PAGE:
A trip to Vaishnodevi is supposed to be sacred, one which few people get to have in their lifetime. This is one of the ultimate places to visit before you float away to nothingness. But what if you do not belong to that class of religious people, does the place still offer value? Yes, it does.
I won't say that I am not religious; it's just that my belief of the divine is not subject to specific places and rituals. So, when my family planned a trip to Vaishnodevi I was not sure if I shared the same passion about the whole venture as my god-loving family did. But I am happy to say that I was wrong and it is a place for ALL, irrespective of their religious beliefs.
The journey began from Delhi, boarding a train to Katra in the evening. We reached Katra in the morning and checked into a hotel. The hotel was an ordinary one (costing about Rs. 1200/night for a family room) as we did not have plans to stay the night there. We wanted to start the trek to the Mandir in the evening and reach by morning. Since we had elderly people with us, we wanted to have enough time in hand to reach during the morning puja without rushing anyone along the way.
After some rest at the hotel, we proceeded towards the trek point. We booked an auto from the hotel that took us there but before that it took us to a registration point. Here you need to provide some form of identification to be able to move on with the journey. The main entry to the Vaishnodevi trek is about a 1km from the drop point. At the Darshani Darwaza (main entry point) you show the registration passes and start the journey. This place also offers a great view of the Trikuta hills on which Maata ka Bhavan (the temple) is located.
We had decided to cover the entire journey on foot. One can also avail the Helicoper service from Katra which takes you directly near the Bhavan in about 10 mins or so. The total distance to be covered was 12 kms - seems like a daunting task but actually was not so. The pathway is slanting and you don't really feel the effort, except for some areas in between. It is much easier than climbing up 100s of stairs, though there are stairways in between to cut short the distance for willing devotees. There is also the provision of auto, electric cars and palkies.
Another thing that I found well done by the authorities was that the entire pathway was covered. The canopy is very useful since the road is almost always full of devotees, all round the year, in all seasons. It actually served its purpose on multiple occasions in our trek itself. Since, we had started the journey late in the evening, it had become extremely chilly by midnight (mind that fact that it was the month of May, so we had not packed any warm clothes). We had a shawl (thanks to the thoughtfulness of my mother-in-law) which we shared, huddled together. Then, finally by the time we reached near the top, it had started raining. Both the winds and the rain would have played a big spoilsport if the canopy would not have been there. So, kudos to that.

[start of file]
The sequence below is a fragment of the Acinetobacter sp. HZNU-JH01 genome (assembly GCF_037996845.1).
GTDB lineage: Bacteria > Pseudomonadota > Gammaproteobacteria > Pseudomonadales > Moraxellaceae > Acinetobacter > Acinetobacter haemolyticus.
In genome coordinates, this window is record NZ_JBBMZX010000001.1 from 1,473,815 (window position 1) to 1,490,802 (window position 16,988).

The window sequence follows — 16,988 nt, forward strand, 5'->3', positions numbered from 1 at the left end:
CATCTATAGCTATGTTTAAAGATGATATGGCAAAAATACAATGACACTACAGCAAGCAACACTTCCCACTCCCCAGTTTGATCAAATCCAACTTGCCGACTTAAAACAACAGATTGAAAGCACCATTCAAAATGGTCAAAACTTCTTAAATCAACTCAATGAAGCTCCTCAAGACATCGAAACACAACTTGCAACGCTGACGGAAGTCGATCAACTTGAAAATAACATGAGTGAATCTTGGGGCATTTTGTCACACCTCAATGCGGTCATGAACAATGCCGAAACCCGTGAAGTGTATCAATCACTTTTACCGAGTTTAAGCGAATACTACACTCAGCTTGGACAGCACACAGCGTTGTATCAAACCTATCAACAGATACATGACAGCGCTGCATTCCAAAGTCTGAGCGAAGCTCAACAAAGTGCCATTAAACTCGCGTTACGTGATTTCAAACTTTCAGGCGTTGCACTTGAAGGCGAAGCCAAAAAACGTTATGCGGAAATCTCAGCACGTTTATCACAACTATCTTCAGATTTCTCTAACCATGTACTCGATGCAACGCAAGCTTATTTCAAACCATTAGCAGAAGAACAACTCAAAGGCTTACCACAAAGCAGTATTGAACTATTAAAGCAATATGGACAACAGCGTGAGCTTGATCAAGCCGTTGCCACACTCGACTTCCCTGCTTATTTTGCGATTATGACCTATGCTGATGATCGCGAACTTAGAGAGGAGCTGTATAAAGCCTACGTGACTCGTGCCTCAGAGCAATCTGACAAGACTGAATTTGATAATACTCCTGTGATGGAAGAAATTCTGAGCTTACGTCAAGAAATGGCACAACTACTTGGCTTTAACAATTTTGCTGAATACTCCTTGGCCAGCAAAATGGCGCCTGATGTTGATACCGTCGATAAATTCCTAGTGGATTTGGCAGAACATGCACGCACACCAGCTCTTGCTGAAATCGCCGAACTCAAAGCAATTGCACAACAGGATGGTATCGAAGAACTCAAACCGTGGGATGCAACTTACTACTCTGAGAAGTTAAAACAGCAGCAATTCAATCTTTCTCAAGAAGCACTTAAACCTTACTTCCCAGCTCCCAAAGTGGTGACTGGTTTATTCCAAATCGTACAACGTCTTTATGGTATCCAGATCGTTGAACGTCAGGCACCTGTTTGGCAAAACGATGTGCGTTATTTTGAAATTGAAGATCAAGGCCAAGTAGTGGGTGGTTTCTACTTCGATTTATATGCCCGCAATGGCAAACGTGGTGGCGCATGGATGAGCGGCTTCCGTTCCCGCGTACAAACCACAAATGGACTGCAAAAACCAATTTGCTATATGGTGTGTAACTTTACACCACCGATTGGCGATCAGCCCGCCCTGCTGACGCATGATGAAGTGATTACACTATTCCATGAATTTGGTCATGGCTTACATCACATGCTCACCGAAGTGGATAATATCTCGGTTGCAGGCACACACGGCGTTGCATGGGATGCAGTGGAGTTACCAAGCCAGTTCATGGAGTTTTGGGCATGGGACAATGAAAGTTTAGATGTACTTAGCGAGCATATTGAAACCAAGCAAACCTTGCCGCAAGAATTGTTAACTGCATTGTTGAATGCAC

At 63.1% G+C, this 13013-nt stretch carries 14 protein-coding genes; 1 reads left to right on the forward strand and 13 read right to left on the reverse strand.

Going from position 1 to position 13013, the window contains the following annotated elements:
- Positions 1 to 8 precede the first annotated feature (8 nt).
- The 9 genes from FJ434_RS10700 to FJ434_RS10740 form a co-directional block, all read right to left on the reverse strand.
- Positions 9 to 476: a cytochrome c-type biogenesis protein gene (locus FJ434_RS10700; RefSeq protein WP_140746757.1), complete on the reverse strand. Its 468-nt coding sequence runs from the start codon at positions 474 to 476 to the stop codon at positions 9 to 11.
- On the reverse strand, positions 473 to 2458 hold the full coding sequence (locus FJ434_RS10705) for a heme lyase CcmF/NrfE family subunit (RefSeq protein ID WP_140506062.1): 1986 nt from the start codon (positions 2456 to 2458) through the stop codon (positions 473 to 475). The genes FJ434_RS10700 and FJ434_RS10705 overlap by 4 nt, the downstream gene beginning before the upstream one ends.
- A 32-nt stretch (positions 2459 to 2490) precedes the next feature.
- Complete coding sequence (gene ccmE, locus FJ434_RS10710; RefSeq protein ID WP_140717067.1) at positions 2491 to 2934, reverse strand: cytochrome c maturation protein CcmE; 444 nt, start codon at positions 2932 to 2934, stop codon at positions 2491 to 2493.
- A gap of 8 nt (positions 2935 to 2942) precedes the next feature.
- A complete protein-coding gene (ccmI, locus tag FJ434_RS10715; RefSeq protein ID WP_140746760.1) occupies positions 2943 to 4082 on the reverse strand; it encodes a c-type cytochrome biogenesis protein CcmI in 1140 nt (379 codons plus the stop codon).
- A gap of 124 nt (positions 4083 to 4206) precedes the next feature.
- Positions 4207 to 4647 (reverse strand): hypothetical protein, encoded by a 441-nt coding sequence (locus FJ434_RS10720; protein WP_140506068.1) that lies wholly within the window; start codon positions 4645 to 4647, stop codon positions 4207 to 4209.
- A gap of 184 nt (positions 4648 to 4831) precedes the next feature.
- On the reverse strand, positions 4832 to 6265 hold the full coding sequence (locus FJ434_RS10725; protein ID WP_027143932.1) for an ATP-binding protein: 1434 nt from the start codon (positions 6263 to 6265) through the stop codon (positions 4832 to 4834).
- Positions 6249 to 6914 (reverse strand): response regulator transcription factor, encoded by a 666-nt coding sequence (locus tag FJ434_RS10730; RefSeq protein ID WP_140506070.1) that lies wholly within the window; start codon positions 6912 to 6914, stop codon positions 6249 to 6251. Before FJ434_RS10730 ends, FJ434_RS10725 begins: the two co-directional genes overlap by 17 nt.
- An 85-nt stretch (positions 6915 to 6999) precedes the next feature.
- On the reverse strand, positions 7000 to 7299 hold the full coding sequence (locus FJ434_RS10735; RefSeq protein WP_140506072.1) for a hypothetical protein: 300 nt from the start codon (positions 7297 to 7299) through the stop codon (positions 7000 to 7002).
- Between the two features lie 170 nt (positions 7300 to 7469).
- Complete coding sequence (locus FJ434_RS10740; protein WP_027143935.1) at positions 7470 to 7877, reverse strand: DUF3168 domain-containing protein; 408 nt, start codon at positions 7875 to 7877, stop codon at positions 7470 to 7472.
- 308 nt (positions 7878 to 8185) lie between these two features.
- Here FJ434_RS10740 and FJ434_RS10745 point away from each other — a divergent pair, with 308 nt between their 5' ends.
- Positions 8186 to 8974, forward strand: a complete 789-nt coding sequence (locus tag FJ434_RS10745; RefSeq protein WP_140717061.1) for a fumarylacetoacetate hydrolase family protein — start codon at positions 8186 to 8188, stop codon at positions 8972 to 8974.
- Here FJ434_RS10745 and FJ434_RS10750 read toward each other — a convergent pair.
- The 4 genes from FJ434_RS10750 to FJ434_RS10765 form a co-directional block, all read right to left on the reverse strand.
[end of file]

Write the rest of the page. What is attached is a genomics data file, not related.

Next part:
Also, the entire pathway is lined with food stalls, gift stalls, drinking water facilities, mostly clean toilets, and lots of benches everywhere. The sights keep you busy most of the way and you can always take breaks and rest your aching feet. But honestly, I did not feel that it was a 12 km walk since there was so many things to keep you occupied. People passing you chant 'Jai Mata Di' to keep the energy going, you see newly weds come to seek blessings to start the new journey, old people struggling but still going strong and so much more.
We reached the Mandir in the morning, offered prayers - lucky for us it wasn't very crowded. Everything happened in a very organized manner (no rushing, no pushing, no one forcing you to buy flowers or sweets as offering). The main Mandir is beautifully nestled among the mountains in a small cave like structure. It was surprising to see how peaceful it was considering the place was filled with devotees. The serenity of the place does create a special feeling of divinity that calms the mind.
After the darshan, we decide to pay a visit to the Bhairobaba mandir which is another short trek away from the main Bhavan. But since most of us were tired, we decide to take the ropeway from the Bhavan which takes around 3 mins to reach the mandir on the top with a fare of Rs. 100/person (roundtrip).
The mandir on the top is much smaller but is considered to have equal importance and one who visits Maa Vaishnodevi also pays a visit to Baba Bhaironath. The place is filled with monkeys who seem to be ever ready to snatch food packets from your hands (so be careful of what you carry). It also has a lovely viewpoint - a huge open terrace kind of place, overlooking the greenery below.
We took the ropeway down and then walked the entire distance again but with satisfied hearts and calm minds. So, in case you are wondering if Vaishnodevi is a place for you, don't ponder too long, give it a try.